Close up of Repose by Semyon Faibisovich

Sick on the Way? by Semyon Faibosovich

Sick on the Way? and close up of the artwork (right) © Semyon Faibosovich

Mohammed Bourouissa is an Algerian photographer who uses staged photography to create images that appear real, often depicting moments of physical or emotional tension through the careful arrangement of people and their gestures. They leave you questioning what has happened in the image or what will happen, I like the suspense he creates leaving you wanting more. I saw La rencontre (The Meeting) and Le toit (The Roof), 2005-2007 during my visit to the MCC and both looked at this tension between the characters depicted.

La rencontre (The Meeting) by Mohammed Bourouissa

La rencontre (The Meeting) © Mohammed Bourouissa

Le toit (The Roof) by Mohammed Bourouissa

Le toit (The Roof) © Mohammed Bourouissa

After viewing these specific pieces I spent the rest of my time exploring the vast number of objects and works stored within the centre, it is very easy to get carried away! These are just some of the things I came across:

The butterfly collection at the Museum Collections Centre

The butterfly collection at the Museum Collections Centre

The Museum Collections Centre (MCC) has a huge natural history collection, with examples of taxidermy ranging from delicate butterflies to a brown bear! Although not relevant to my practical work it was fascinating to see such an array of animals dating back from the 1800’s.

The MCC holds open afternoons for the public on the last Friday of every month and are open for pre-arranged tours and study days, for more information or to make a booking visit: www.bmag.org.uk/Museum-collections-centre.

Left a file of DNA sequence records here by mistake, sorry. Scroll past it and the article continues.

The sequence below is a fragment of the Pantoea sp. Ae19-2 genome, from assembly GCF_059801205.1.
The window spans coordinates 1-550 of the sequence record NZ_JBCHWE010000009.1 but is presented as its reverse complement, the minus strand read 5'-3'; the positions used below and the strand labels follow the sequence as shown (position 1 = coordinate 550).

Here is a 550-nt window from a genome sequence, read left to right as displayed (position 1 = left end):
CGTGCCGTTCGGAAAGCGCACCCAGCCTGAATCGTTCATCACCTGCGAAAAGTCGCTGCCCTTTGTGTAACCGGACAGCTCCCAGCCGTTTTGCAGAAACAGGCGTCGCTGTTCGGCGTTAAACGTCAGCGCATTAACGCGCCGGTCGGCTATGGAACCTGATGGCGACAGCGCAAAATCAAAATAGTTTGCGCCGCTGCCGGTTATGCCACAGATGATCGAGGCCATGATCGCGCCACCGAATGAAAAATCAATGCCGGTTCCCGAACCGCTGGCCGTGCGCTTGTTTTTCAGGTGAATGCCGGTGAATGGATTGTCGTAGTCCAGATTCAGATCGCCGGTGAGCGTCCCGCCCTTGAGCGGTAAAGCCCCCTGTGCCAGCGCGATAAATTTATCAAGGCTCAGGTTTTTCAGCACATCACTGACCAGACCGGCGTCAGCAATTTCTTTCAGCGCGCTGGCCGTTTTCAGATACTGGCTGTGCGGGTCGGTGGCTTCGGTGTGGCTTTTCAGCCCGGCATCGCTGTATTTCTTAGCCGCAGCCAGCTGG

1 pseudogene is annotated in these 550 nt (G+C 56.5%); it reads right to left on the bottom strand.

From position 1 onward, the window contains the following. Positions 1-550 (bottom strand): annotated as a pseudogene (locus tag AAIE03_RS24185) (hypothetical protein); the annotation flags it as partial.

Display at the Museum Collections Centre

Bottle display at the Museum Collections Centre

Oliver Cromwell's Death Mask

Oliver Cromwell’s Death Mask at the Museum Collections Centre

Finally, thank you to everyone who came to ‘The Big Print’ drop in session to have a taster of what you can achieve through printmaking. From 11-4pm the studio was full of people experimenting with polystyrene prints and mono printing, some fantastic work was made which people could take home or add to the ‘Big Print’ wall in my studio to remain till the end of my residency.

The Big Print poster

The Big Print poster at Birmingham Museum and Art Gallery (BMAG)

The ‘Big Print’ wall in the activity zone studio

The ‘Big Print’ wall in the activity zone studio at BMAG

Some examples of work made on the day

Examples of prints created in the session

A print made during the 'Big Print'

A print made during the ‘Big Print’ workshop

Next week will be my final as artist in residence at BMAG, it has gone so quickly! I am keen to hold one last printing workshop, this time with adults, taking place on Friday the 17th of October between 12.30-2.30pm. We will be making bookmarks inspired by Edward Burne-Jones intricate woodblock patterns I came across in the collections using a Lino print.

Here is one of Edward Burne-Jones’s designs in the collection originally made for the boarder of a book to get you started: